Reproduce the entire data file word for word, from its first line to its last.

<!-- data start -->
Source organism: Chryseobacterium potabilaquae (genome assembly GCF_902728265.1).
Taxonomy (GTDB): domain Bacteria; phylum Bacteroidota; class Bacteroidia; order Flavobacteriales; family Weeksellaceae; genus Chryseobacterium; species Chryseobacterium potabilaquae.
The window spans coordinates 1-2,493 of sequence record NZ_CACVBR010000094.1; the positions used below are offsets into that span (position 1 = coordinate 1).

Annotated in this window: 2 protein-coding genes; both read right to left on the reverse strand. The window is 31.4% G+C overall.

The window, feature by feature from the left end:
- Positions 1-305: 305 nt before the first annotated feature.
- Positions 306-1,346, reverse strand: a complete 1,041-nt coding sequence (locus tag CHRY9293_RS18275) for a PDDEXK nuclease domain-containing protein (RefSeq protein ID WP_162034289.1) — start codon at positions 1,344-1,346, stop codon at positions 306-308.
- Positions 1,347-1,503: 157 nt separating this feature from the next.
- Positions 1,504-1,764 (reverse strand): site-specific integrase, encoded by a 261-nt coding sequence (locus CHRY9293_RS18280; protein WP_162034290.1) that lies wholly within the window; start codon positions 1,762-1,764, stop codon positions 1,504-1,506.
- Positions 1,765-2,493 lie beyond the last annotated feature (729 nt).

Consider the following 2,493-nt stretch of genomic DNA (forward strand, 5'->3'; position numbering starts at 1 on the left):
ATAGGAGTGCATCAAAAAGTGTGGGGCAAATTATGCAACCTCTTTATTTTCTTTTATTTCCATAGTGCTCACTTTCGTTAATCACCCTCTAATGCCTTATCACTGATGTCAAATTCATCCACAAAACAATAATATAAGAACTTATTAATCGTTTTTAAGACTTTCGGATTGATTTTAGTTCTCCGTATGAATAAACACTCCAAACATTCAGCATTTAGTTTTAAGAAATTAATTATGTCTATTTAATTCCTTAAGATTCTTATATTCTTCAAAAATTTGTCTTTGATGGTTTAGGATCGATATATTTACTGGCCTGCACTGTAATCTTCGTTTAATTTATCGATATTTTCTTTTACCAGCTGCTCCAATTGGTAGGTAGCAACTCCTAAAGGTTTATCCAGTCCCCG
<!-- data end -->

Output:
Source organism: Chryseobacterium potabilaquae (genome assembly GCF_902728265.1).
Taxonomy (GTDB): domain Bacteria; phylum Bacteroidota; class Bacteroidia; order Flavobacteriales; family Weeksellaceae; genus Chryseobacterium; species Chryseobacterium potabilaquae.
The window spans coordinates 1-2,493 of sequence record NZ_CACVBR010000094.1; the positions used below are offsets into that span (position 1 = coordinate 1).

Annotated in this window: 2 protein-coding genes; both read right to left on the reverse strand. The window is 31.4% G+C overall.

The window, feature by feature from the left end:
- Positions 1-305: 305 nt before the first annotated feature.
- Positions 306-1,346, reverse strand: a complete 1,041-nt coding sequence (locus tag CHRY9293_RS18275) for a PDDEXK nuclease domain-containing protein (RefSeq protein ID WP_162034289.1) — start codon at positions 1,344-1,346, stop codon at positions 306-308.
- Positions 1,347-1,503: 157 nt separating this feature from the next.
- Positions 1,504-1,764 (reverse strand): site-specific integrase, encoded by a 261-nt coding sequence (locus CHRY9293_RS18280; protein WP_162034290.1) that lies wholly within the window; start codon positions 1,762-1,764, stop codon positions 1,504-1,506.
- Positions 1,765-2,493 lie beyond the last annotated feature (729 nt).

Consider the following 2,493-nt stretch of genomic DNA (forward strand, 5'->3'; position numbering starts at 1 on the left):
ATAGGAGTGCATCAAAAAGTGTGGGGCAAATTATGCAACCTCTTTATTTTCTTTTATTTCCATAGTGCTCACTTTCGTTAATCACCCTCTAATGCCTTATCACTGATGTCAAATTCATCCACAAAACAATAATATAAGAACTTATTAATCGTTTTTAAGACTTTCGGATTGATTTTAGTTCTCCGTATGAATAAACACTCCAAACATTCAGCATTTAGTTTTAAGAAATTAATTATGTCTATTTAATTCCTTAAGATTCTTATATTCTTCAAAAATTTGTCTTTGATGGTTTAGGATCGATATATTTACTGGCCTGCACTGTAATCTTCGTTTAATTTATCGATATTTTCTTTTACCAGCTGCTCCAATTGGTAGGTAGCAACTCCTAAAGGTTTATCCAGTCCCCG